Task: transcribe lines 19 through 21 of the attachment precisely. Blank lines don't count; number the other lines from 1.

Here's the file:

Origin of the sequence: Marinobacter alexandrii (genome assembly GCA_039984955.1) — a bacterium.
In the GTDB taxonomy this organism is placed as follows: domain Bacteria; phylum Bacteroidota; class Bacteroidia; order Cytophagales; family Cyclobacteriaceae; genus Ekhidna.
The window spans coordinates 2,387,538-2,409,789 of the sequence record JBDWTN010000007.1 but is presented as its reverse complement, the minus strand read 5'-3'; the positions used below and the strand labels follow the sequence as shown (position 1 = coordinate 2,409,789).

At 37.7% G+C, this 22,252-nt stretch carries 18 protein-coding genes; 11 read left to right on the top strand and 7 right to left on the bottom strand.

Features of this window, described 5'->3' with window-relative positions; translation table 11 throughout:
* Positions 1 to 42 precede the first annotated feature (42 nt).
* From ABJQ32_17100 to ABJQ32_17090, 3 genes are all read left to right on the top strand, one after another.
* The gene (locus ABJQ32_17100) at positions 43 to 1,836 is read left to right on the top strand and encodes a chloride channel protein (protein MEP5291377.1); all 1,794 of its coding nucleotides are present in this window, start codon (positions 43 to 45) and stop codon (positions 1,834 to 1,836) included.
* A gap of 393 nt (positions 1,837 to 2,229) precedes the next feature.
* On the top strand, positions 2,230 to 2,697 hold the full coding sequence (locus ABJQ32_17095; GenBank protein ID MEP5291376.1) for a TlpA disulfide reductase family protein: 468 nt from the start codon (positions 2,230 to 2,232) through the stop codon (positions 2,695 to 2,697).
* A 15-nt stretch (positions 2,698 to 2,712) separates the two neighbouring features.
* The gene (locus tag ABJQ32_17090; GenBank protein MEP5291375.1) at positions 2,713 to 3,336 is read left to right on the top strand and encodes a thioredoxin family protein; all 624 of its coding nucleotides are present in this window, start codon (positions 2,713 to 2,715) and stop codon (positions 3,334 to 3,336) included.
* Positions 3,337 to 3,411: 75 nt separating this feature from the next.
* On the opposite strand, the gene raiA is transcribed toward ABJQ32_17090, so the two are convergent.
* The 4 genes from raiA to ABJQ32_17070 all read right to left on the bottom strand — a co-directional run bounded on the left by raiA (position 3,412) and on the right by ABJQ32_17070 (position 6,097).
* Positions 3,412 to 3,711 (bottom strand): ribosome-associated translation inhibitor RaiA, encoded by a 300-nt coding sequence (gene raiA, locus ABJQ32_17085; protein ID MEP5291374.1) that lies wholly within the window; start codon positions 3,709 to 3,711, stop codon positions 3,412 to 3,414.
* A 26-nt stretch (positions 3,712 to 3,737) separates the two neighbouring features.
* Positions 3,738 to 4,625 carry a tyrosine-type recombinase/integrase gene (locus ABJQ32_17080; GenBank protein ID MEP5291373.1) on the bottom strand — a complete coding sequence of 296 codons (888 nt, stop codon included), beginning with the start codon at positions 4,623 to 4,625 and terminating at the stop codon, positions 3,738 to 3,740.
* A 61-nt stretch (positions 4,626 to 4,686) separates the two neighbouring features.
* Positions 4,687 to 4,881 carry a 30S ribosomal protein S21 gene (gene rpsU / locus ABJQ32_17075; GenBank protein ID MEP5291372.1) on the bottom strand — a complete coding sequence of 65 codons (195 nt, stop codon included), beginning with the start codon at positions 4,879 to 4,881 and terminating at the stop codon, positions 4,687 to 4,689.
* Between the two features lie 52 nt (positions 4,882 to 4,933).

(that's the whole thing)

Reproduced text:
* A 61-nt stretch (positions 4,626 to 4,686) separates the two neighbouring features.
* Positions 4,687 to 4,881 carry a 30S ribosomal protein S21 gene (gene rpsU / locus ABJQ32_17075; GenBank protein ID MEP5291372.1) on the bottom strand — a complete coding sequence of 65 codons (195 nt, stop codon included), beginning with the start codon at positions 4,879 to 4,881 and terminating at the stop codon, positions 4,687 to 4,689.
* Between the two features lie 52 nt (positions 4,882 to 4,933).